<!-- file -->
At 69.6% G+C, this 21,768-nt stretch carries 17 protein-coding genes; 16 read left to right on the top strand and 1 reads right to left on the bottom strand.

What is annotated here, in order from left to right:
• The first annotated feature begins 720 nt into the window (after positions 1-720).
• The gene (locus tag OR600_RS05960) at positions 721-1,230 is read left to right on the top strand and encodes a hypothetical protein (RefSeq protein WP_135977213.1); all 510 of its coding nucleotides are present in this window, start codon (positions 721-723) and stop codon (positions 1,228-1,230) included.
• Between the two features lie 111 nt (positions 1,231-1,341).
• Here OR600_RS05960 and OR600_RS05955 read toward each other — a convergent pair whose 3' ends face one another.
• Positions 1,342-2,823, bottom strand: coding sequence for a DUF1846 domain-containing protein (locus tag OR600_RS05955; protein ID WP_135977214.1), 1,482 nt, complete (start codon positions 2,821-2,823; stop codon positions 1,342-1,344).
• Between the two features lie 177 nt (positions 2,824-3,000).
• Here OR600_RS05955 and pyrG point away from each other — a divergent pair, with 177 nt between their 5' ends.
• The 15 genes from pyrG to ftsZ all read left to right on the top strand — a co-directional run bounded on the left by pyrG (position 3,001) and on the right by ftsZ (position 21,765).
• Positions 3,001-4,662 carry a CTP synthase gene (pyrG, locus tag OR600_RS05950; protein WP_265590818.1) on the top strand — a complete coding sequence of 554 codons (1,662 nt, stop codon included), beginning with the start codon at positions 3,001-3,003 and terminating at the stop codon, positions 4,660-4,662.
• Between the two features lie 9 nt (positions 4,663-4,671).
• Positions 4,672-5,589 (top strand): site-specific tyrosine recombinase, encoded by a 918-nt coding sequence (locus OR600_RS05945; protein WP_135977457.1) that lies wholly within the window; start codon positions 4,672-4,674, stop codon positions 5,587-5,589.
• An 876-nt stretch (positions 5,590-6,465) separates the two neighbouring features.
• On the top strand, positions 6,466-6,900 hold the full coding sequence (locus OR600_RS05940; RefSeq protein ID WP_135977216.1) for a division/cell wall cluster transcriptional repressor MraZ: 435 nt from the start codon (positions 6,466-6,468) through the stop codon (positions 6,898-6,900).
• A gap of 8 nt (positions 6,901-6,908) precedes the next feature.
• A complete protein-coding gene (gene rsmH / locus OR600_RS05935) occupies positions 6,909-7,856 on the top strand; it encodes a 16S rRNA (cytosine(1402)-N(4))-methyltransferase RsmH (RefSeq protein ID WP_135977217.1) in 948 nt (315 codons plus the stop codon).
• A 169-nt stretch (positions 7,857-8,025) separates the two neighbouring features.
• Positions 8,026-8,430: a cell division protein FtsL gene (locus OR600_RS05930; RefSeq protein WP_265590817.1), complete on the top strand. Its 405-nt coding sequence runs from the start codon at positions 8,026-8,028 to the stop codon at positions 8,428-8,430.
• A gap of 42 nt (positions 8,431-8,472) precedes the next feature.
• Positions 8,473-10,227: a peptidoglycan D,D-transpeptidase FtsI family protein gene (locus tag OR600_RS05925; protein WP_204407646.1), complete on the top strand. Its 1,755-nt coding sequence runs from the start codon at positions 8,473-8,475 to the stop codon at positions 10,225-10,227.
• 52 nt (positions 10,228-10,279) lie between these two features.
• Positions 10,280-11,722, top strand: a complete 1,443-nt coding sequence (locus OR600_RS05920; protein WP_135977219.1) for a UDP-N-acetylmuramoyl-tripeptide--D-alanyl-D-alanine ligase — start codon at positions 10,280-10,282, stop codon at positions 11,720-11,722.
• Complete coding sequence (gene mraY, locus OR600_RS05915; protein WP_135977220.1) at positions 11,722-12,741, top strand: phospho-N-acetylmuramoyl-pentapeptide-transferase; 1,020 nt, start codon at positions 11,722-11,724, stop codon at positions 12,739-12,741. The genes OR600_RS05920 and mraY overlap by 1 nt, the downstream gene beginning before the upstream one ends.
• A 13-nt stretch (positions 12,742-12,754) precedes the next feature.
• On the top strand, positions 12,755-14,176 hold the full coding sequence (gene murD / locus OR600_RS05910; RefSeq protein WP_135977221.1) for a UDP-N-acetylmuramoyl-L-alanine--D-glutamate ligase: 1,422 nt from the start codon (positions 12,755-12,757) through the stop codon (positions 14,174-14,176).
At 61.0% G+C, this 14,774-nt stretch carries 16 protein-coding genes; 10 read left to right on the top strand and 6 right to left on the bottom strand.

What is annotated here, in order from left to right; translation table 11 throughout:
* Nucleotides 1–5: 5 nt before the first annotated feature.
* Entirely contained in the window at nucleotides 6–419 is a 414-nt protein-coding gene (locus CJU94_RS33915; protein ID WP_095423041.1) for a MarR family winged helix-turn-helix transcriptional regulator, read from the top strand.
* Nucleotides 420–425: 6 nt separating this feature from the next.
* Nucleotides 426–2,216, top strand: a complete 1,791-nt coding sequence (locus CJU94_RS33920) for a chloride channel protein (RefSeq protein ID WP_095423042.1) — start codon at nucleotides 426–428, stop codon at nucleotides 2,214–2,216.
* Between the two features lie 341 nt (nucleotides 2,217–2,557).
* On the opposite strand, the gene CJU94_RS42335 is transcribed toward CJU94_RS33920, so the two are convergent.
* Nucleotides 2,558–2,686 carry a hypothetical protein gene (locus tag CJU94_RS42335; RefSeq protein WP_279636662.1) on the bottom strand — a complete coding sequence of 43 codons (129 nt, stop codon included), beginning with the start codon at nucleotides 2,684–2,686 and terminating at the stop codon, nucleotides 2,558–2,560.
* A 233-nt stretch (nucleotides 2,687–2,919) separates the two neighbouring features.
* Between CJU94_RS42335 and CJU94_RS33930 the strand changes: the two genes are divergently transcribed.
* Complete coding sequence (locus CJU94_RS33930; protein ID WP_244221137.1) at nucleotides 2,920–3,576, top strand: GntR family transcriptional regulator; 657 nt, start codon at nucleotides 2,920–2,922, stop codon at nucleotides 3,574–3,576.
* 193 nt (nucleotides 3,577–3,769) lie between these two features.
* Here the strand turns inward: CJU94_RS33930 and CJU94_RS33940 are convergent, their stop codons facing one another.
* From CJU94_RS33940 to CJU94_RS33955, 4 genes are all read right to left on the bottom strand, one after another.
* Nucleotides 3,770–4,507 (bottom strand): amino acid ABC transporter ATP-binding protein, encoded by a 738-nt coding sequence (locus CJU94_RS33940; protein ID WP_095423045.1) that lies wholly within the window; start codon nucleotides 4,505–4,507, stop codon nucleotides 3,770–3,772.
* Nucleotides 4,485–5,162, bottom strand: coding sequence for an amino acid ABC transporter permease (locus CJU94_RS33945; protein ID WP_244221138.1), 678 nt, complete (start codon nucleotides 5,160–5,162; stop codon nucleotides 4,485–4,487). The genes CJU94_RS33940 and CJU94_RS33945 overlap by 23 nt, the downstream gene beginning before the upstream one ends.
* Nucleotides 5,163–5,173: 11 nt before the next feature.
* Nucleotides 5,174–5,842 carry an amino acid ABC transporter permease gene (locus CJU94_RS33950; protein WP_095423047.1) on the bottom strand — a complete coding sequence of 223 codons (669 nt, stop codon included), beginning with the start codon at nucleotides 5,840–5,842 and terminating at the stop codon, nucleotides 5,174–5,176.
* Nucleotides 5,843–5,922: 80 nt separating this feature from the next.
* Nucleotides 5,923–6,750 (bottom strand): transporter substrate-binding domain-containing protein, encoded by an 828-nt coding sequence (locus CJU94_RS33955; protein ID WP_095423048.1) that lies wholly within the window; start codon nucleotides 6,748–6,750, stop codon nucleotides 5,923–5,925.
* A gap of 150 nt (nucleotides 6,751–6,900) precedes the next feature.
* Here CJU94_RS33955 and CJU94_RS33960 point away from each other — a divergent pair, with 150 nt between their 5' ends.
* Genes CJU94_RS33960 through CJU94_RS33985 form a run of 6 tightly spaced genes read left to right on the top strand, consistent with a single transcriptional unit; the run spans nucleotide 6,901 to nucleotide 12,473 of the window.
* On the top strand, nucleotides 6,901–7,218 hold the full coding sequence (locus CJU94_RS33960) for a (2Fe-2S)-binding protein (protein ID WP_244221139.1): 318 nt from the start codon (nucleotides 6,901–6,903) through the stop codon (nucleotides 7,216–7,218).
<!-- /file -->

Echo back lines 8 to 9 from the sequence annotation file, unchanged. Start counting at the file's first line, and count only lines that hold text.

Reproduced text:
• Between the two features lie 177 nt (positions 2,824-3,000).
• Here OR600_RS05955 and pyrG point away from each other — a divergent pair, with 177 nt between their 5' ends.